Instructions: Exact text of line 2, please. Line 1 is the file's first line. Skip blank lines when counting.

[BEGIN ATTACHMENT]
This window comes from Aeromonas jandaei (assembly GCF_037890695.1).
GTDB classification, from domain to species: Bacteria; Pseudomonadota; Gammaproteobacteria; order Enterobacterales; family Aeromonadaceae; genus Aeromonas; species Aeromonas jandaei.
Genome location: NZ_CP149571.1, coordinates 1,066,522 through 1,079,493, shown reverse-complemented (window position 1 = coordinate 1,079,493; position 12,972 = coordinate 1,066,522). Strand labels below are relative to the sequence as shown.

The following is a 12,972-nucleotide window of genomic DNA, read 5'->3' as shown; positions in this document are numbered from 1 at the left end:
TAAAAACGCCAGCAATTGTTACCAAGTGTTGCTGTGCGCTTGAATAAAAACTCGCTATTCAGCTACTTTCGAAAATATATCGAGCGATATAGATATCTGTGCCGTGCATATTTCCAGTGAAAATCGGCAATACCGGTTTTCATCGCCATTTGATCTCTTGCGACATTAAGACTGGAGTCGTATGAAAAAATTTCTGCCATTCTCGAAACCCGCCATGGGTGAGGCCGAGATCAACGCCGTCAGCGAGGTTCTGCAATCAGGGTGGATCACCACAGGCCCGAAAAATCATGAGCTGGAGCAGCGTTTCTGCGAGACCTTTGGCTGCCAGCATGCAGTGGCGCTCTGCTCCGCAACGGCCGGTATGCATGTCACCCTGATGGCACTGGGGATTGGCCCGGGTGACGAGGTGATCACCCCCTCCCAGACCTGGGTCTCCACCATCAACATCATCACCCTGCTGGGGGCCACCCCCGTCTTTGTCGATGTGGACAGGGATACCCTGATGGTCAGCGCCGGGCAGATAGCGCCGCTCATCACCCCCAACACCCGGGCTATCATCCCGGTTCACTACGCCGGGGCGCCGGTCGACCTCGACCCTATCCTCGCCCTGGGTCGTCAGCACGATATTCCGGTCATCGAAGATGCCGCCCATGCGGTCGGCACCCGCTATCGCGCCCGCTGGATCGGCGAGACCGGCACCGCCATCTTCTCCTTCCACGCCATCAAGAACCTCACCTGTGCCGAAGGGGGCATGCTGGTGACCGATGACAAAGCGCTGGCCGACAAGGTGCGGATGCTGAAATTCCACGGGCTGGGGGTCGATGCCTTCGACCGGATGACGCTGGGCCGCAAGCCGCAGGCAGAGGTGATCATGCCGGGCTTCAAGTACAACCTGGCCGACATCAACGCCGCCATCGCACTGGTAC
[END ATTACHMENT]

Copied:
GTDB classification, from domain to species: Bacteria; Pseudomonadota; Gammaproteobacteria; order Enterobacterales; family Aeromonadaceae; genus Aeromonas; species Aeromonas jandaei.